Chilean Mockingbird Mimus thenca Scientific name definitions

Natacha González, Vicente Pantoja, Maria Jesus S. Mallea, Matías Garrido, Antoine Touret, Angélica Almónacid, Heraldo V. Norambuena, and Fernando Medrano
Version: 2.0 — Published March 3, 2023


Systematics History

Turdus thenca Molina, 1782, Saggio sulla storia naturale del Chili.—Chile (17).

This species has gone through several generic changes, but is now considered Mimus by most modern checklists. Several junior synonyms have been identified, including Orpheus australis Lesson, Orpheus thenca d'Orbigny, and Mimus thenka Pelzeln (18).

Geographic Variation

Using museum skins, Hellmayr identified birds from Aconcagua and northwards as paler, less brownish above with hardly any cinnamon suffusion in the rump, less buffy underneath and with the chest washed with grayish. It is not clear if this variation is seasonal or due to molting (19). Upon examination of images available in Macaulay Library, similar trends can be found. For instance, individuals from their southernmost area of distribution have darker, more heavily marked colors compared to those from Central and Northern Chile. However, this does not apply for all individuals (see: ). Further studies are needed to provide a better understanding of geographic variation in plumage.



Related Species

Chilean Mockingbird belongs to the Mimidae family, a passerine family composed of 35 species and distributed in the new world from Canada to Patagonia. The species-level multilocus molecular phylogenies available of Mimidae (20, 21, 22) suggests that Chilean Mockingbird is part of the genus Mimus that includes 14 species. Within the genus Mimus, the Chilean Mockingbird is sister to the Patagonian Mockingbird (Mimus patagonicus) (22), and both species are sister to a clade that include the Brown-backed Mockingbird (Mimus dorsalis) , White-banded Mockingbird (Mimus triurus) and Chalk-browed Mockingbird (Mimus saturninus) all from the Andes or eastern and southern South America. This clade of five species corresponds to a recently radiated clade endemic to South America (22). Given the Mimus phylogenetic relationship with Oreoscoptes, this group's most likely colonization was from North America to South America (see 20, 22).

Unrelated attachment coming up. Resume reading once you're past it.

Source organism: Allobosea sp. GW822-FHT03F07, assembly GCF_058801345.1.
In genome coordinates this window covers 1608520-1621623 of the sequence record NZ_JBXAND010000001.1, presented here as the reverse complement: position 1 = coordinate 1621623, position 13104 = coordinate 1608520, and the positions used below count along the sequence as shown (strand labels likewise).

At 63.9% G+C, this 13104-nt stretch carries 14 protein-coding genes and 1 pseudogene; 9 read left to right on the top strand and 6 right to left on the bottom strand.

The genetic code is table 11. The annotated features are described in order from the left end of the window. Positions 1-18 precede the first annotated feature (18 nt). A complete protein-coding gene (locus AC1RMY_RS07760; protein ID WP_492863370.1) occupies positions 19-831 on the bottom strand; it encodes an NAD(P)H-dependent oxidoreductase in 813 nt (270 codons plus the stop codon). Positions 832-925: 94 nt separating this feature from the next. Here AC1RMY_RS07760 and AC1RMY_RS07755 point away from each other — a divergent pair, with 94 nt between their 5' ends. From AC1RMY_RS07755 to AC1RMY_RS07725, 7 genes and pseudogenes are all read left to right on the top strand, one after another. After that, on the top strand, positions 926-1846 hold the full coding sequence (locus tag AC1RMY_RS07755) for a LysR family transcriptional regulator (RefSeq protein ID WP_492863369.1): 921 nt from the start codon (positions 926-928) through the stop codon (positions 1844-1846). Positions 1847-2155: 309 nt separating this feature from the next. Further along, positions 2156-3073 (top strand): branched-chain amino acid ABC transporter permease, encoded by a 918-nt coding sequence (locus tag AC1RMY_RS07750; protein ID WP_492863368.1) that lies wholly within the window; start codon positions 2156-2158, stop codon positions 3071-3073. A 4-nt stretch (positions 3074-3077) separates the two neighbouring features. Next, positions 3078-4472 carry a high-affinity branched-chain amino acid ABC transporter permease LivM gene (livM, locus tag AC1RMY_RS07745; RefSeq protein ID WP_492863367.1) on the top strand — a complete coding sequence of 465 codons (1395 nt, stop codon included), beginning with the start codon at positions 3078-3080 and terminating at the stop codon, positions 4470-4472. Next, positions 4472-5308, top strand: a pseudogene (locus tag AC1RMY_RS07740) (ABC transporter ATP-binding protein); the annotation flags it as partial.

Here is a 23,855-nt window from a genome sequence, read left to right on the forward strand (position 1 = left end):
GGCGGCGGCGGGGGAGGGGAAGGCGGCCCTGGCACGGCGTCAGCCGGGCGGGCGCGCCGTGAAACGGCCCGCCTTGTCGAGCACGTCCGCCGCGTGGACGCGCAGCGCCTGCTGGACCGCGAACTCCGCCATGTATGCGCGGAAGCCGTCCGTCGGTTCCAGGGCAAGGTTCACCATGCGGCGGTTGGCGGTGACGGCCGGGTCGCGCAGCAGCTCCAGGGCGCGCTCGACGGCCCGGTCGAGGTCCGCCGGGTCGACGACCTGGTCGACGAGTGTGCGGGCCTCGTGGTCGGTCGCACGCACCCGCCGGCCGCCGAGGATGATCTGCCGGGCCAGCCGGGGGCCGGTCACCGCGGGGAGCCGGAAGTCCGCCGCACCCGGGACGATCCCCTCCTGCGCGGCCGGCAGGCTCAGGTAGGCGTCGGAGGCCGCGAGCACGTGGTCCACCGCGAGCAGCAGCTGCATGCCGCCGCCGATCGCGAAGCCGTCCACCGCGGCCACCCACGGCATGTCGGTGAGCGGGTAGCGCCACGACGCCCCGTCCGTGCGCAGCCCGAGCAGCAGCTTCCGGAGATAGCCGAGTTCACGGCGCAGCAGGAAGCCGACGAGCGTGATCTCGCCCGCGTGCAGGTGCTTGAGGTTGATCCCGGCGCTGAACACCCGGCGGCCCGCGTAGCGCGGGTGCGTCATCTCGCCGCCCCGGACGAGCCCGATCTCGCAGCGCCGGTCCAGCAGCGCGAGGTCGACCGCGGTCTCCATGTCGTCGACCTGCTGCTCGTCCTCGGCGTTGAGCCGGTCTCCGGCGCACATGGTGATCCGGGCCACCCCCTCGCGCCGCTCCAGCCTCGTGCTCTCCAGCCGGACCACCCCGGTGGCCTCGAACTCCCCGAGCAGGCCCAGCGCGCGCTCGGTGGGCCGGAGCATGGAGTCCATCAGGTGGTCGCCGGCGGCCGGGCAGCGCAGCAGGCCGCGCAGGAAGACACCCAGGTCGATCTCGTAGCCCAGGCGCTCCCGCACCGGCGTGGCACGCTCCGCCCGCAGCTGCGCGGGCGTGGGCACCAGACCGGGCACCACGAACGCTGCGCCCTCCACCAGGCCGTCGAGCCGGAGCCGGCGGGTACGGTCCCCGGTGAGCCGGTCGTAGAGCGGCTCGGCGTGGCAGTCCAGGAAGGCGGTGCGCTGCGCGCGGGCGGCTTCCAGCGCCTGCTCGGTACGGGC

Not recorded (23).


Known as "Tenca" in Chile and Argentina, coming from “Trenca", "Chrengca" or "Petrenque" in the Mapuzungun indigenous language (24).

Fossil History

Information needed.

Recommended Citation

González, N., V. Pantoja, M. J. S. Mallea, M. Garrido, A. Touret, A. Almónacid, H. V. Norambuena, and F. Medrano (2023). Chilean Mockingbird (Mimus thenca), version 2.0. In Birds of the World (N. D. Sly, Editor). Cornell Lab of Ornithology, Ithaca, NY, USA. https://doi.org/10.2173/bow.chimoc1.02